These disaster loans cover losses not fully compensated by insurance or other resources. Survivors should not wait for an insurance settlement before submitting an SBA loan application. They may discover they were underinsured for the labor and materials required to repair or replace their home. An SBA low-interest disaster loan can cover the gap.

If survivors have not settled with their insurance agency, SBA can make them a loan for the full amount of their losses. They can then use their insurance proceeds to reduce or pay off the SBA loan.

By law, both FEMA and SBA cannot duplicate benefits of other agencies or organizations.

If applicants don’t qualify for a loan, SBA will refer them back to FEMA and they could be considered for other FEMA grants under Other Needs Assistance.

Examples of Other Needs Assistance that do not depend on completing the SBA application include:

  • Disaster-related medical and dental expenses.
  • Disaster-related funeral and burial expenses.
  • Increased cost of child-care expenses.
  • Miscellaneous items, such as smoke detectors and weather radios.
  • Other serious disaster-related needs not covered by insurance or other sources.

Some types of ONA that do require an SBA loan application include:

  • Personal property replacement.
  • Moving and storage fees.
  • Financial help with disaster-caused vehicle repair or replacement expenses.

In planning their recovery, survivors should give themselves the widest possible set of options. Submitting the application makes it possible to be considered for additional grants, and if they qualify for a loan they will have that resource available if they choose to use it.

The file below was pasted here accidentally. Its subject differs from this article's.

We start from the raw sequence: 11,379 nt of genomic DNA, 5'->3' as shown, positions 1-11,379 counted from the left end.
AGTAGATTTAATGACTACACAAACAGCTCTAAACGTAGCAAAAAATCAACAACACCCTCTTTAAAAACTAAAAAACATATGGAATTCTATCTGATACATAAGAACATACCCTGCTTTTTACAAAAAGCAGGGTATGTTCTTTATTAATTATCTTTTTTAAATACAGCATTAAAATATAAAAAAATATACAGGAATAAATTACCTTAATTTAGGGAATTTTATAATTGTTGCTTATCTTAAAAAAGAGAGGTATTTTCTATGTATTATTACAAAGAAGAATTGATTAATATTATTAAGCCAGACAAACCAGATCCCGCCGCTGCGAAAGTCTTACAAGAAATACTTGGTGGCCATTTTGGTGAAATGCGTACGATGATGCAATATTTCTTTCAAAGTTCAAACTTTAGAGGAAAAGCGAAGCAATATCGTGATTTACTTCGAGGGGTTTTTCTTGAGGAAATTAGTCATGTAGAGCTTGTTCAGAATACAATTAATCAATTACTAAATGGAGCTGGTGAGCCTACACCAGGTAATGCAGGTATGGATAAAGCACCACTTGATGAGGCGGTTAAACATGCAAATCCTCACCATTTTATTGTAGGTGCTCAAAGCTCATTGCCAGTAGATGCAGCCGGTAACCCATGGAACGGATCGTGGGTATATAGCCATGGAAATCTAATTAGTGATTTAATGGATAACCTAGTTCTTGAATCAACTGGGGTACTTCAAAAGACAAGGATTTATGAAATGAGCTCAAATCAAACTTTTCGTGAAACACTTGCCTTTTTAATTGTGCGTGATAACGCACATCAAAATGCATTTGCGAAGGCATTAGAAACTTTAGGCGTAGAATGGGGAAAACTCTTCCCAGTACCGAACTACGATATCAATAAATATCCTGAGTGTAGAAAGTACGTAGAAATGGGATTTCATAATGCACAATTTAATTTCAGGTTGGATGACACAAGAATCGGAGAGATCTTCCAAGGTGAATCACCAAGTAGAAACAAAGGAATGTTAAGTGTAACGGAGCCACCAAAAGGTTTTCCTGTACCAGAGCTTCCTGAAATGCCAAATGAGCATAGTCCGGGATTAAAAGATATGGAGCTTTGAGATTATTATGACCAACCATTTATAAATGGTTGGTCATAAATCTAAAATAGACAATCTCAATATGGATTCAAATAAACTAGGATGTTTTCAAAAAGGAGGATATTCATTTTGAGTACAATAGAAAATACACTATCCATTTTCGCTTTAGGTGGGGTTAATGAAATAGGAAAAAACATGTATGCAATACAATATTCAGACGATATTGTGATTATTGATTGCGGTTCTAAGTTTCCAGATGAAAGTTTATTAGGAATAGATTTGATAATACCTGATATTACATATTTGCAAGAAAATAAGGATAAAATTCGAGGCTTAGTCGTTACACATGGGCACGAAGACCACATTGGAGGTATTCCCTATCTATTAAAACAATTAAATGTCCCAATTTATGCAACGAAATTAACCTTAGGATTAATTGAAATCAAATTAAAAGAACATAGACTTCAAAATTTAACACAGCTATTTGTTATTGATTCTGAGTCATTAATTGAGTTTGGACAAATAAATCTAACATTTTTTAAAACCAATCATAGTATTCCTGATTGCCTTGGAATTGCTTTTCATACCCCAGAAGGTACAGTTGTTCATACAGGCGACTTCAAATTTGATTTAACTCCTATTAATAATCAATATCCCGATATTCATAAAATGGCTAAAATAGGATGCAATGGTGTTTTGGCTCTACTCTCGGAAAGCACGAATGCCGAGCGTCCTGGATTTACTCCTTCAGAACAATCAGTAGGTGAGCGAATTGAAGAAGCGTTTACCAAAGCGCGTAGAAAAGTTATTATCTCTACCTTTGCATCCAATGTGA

Information about low-interest SBA disaster loans, application forms, and where to get help with an application are available online at SBA.gov/disaster. Survivors may also call 800-659- 2955 or 800-877-8339 (TTY) or email DisasterCustomerService@sba.gov. Applicants may Apply Online for Disaster Loan Assistance, or at any disaster recovery center.

The centers serve as one-stop shops for survivors who need one-on-one help. Survivors can visit any center for assistance. To find center locations and current hours, download the FEMA mobile app in English, the FEMA mobile app in Spanish, the ReadyNC app, or visit FEMA.gov/DRC. SBA has staff at all centers to provide one-on-one assistance to homeowners, renters and businesses of all sizes.

You can watch an online video in American Sign Language that explains the Reasons to Apply for an SBA Loan.

For more information on North Carolina’s recovery from Hurricane Florence, visit ncdps.gov/Florence and FEMA.gov/Disaster/4393. Follow us on Twitter: @NCEmergency and @FEMARegion4.

Posted in FEMA, Hurricane, New Bern, SBA

October 9th, 2018 by newbernpostadmin

Despite earlier obstacles, a storm-stricken New Bern Housing Authority appears headed toward buying acreage off of Carolina Avenue to build apartments that would replace flood-prone tenements at Trent Court.

City Manager Mark Stephens and his staff are preparing paperwork to sell 8 acres between the Pembroke community and Trent Road, and U.S. 70 and Carolina Avenue. A decision is expected at the next Board of Aldermen meeting later this month.

Kathy Adolph

During the public comments portion of the meeting, New Bern resident Kathy Adolph, a retired teacher and school principal, urged the city to give the Housing Authority the parcel, saying that Trent Court is substandard and prone to frequent flooding.

The Housing Authority, which is independent of the city, wants to build an 80-unit apartment complex off Carolina Avenue that would house some Trent Court residents. That would empty out 80 units in Trent Court that would be razed and replaced.

The Housing Authority had offered $200,000 for the 8-acre parcel. Aldermen voted 6-1 in July to have the parcel appraised.